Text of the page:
On D-Day, Company Sergeant Major (CSM) Stan Hollis saved D Company by single- handedly taking out two key HMG Bunkers and capturing 25 German defenders. This Rifle Company Formation Commander gives himself and units from his formation that are close-by improved Rally ratings.

Joe Ekins
Trooper Joe Ekins was a Firefly gunner who destroyed four tanks in a single day, including three Tiger tanks. One of the Tiger tanks he faced that day was commanded by Michael Wittmann, and some speculation would have it that Joe Ekins fired the shot that killed Wittmann, but that is still disputed to this day. This tank Warrior takes over a Firefly in one of your Sherman platoons. Ekins’ Firefly gains re-rolls To Hit, and he ignores the armour bonus on tanks he fires at that are over 16”/40cm away.

David V. Currie
Major David V Currie made a point of regularly checking on his men—whether they were his own tank company or another company that his tanks were working with. On several occasions he dismounted from his tank to lead his men under fire. This Sherman Tank Company Formation Commander gives himself boosted command range, and he may roll an additional dice when in assaults.

Sydney Valpy Radley-Walters
Major Sydney Valpy Radley-Walters has the distinction of being the western Allies’ top ace during the war. His tank squadron is one of many that claims to have taken out the German tank ace, Michael Wittmann. This Sherman Tank Company Formation Commander gives himself a better Blitz Move Order on a 3+ and forces any enemy tanks hit by him to re-roll successful armour saves.
Command Cards
This set of command cards introduces a new type of Command Card to British forces, Title Cards. These cards have the title of a division and a special rule giving the division’s flavour. The key is that you can only have one title in your force.

Title Cards for the British give you access to more unique and flavourful formations. These cards allow you to use existing formations from the book to create new lists that focus on particular units or formations. These cards also add in Canadian Divisions, Guard Divisions, Scottish Divisions, Polish Tanks, Welsh Divisions and more. With a simple card you can transform a unit like your British Rifle Company to a Welsh Division that has a different Last Stand and Dig In ratings while you are near an Objective. That’s the real cool thing about Title Cards, they let you take existing armies you may have, and by adding one card you have another army that works a bit differently than it did before.

Along with the new Titles you have everything you have come to expect in a Command Card set, new Formations and interesting upgrades to old ones.

As a special side bonus the pack also comes with one American Command Card for the 29th. Those who know me know that the 29th is one of my favorite companies in Flames Of War, and I really wanted to add the 29th Infantry Card to the American Command Card box but the timing was off. This card lets you bring in Crocodiles from the British book- Crocodiles that were not coming out till the British book, so I had to wait, and was able to sneak it into this set.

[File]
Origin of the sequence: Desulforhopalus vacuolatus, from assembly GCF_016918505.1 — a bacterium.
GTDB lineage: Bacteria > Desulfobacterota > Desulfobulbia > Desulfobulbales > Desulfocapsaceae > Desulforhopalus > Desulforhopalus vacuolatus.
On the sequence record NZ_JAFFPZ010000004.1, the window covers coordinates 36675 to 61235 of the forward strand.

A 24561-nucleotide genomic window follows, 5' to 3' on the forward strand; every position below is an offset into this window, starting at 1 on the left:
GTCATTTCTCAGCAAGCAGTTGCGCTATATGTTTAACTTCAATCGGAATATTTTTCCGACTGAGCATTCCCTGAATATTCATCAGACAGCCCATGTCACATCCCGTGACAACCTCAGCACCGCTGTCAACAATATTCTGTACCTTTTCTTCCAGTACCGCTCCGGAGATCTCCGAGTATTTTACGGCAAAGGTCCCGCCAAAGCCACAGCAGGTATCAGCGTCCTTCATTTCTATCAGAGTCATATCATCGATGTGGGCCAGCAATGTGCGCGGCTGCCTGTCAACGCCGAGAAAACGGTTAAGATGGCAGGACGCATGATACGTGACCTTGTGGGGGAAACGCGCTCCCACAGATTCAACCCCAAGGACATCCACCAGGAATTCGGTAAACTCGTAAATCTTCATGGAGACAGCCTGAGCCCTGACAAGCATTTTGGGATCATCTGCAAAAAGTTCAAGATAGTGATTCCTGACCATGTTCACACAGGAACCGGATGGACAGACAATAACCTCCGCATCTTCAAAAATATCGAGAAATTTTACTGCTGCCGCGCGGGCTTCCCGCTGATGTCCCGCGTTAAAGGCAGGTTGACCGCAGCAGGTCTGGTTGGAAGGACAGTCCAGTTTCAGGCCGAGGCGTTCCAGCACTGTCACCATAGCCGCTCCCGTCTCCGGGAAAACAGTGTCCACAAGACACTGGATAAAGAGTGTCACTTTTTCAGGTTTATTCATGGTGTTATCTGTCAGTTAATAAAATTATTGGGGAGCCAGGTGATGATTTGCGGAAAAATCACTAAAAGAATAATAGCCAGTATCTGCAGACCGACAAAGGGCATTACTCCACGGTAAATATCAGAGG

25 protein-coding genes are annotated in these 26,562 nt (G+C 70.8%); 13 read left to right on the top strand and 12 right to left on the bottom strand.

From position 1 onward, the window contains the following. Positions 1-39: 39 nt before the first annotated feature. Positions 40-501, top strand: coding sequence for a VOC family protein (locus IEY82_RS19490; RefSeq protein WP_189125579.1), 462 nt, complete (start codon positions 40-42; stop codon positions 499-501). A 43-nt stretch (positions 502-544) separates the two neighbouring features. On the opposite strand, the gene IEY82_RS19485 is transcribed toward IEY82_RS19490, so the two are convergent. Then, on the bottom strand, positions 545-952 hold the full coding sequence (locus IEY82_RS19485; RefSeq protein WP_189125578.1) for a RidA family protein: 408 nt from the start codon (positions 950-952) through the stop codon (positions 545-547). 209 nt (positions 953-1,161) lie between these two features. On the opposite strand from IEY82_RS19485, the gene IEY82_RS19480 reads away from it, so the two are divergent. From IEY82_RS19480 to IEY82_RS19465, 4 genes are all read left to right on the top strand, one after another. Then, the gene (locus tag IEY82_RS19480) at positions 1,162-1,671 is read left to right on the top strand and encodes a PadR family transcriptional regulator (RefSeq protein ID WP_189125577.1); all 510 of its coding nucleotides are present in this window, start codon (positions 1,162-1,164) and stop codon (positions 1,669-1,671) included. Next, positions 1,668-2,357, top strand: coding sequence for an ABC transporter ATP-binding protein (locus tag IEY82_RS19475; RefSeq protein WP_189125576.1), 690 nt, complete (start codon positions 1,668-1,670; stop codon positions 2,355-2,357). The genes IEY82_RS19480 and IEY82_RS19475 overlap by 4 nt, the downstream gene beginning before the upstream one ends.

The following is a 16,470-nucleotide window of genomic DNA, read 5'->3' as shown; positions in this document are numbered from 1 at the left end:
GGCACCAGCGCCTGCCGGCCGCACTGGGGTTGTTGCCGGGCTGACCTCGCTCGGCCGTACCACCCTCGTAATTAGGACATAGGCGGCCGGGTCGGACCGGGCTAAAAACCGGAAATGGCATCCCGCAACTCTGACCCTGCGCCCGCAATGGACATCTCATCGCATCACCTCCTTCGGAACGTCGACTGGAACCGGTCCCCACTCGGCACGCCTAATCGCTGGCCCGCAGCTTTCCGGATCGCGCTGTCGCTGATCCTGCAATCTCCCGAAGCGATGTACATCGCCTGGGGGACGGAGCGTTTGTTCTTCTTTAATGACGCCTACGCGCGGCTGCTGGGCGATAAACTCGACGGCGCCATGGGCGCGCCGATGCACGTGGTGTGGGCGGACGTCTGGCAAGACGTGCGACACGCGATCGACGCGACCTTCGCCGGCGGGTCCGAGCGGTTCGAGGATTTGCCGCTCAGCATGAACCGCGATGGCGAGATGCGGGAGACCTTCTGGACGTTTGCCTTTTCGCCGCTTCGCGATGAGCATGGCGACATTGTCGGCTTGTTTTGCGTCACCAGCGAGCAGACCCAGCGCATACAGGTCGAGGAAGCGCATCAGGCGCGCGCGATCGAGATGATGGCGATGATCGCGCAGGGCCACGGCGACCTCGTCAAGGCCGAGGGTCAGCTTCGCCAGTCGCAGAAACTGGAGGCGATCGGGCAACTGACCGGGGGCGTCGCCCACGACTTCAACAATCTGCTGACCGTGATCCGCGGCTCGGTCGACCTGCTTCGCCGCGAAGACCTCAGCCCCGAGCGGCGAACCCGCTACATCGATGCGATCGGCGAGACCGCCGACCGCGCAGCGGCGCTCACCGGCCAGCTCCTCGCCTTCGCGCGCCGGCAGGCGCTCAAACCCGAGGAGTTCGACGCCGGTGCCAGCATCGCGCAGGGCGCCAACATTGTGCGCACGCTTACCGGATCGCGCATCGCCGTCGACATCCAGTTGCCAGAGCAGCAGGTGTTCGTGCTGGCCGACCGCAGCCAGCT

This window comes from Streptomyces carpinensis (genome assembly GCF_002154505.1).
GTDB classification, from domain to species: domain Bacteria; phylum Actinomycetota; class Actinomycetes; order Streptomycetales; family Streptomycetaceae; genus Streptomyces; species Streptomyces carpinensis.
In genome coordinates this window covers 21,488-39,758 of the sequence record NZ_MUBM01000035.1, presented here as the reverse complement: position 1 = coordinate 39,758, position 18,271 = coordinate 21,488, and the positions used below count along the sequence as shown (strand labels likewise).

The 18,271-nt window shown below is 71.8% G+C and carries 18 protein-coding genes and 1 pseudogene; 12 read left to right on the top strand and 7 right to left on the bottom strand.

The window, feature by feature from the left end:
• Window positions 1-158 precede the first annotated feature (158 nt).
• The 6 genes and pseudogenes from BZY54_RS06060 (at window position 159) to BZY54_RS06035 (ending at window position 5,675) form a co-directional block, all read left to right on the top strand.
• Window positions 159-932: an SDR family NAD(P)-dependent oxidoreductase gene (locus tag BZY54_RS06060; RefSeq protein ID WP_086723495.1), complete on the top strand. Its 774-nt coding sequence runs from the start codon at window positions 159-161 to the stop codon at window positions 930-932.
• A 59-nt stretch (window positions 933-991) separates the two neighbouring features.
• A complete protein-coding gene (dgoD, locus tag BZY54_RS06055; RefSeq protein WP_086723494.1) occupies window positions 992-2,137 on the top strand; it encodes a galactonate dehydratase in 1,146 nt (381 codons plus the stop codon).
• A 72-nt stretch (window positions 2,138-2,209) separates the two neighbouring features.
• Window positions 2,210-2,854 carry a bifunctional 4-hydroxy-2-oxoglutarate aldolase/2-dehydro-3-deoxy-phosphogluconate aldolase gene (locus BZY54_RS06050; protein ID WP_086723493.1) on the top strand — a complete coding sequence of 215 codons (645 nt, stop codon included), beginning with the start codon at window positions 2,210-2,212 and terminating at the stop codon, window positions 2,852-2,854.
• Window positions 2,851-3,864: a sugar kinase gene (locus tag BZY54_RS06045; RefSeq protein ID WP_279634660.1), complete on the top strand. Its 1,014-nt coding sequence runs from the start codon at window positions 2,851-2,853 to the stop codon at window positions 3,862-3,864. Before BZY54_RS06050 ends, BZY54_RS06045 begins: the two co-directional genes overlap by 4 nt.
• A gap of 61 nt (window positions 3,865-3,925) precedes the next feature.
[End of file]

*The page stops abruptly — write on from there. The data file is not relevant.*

WWIII: British Landing Page

Thanks for joining us for the WWIII: British Live Launch. You can find all the content from the weekend here:

New Units and Spotlights
WWIII: British Spotlight
Fox Armoured Car
Academy Aeroplanes
The Marksman


Forces and List-Building
Time to Get a Chally or Three
Battle Taxis and Battle Buses
Victor’s Scorpions
Know Your Foe

Modelling and Painting
Aaron’s Oil War British Part I
Aaron’s Oil War British Part II
Aaron’s Oil War British Part III
Pete the Wargamer Paints British Armour
Pete the Wargamer Paints British Desert Armour 
Aaron’s Dolled-Up Chieftain

Tactics and Gaming
The Defence of Shellerton
Artillery in V2
Chris Visits Goblin TV
Chris Visits OnTableTop

Aaron’s Dolled-Up Chieftain

with Aaron Te-Hira Mathie, Battlefront NZ

As the release of the new World War III British book approached Alex mentioned to me that while effective, the green and black scheme used by the British forces in Europe looked a little plain and is there a way to enhance the look … challenge accepted.

The new Challenger 1 MBT looks amazing, however I didn’t have access to one of the models at the time, so the next best thing to a Challenger is a Chieftain, so that was the model I chose to use for the purposes of this attempt to make this basic scheme look a little more of a visual feast.

The first step was to look at a few pictures of the vehicle in the field in order to get a sense of how it looks in service and anything that crews commonly did to aid in concealment while in combat (or on exercise in this case).
The first thing that is easily noted from photographic records is the preponderance of crews draping their vehicles with camouflage netting in order to break up the outline when in trying to remain undetected in prepared fighting positions peppered throughout the treelines of West Germany, so I began by adding ‘netting’ around the turret, hull front and gun tube. This was achieved by first making shapes out of Muliput modelling putty on the model, these would form the base of the ‘net’. To make this netting appear more realistic when applied you should do your best to avoid covering up optics and access points.

Once the Miliput was set, I then thinned down white glue with water and coated the putty with this mixture. I then liberally sprinkled Noch brand model railway scenery ground clutter material over the puttied areas, then tamped down the ‘net’ with further watered down white glue, then I waited for this to set. The following photo is what the end result looks like.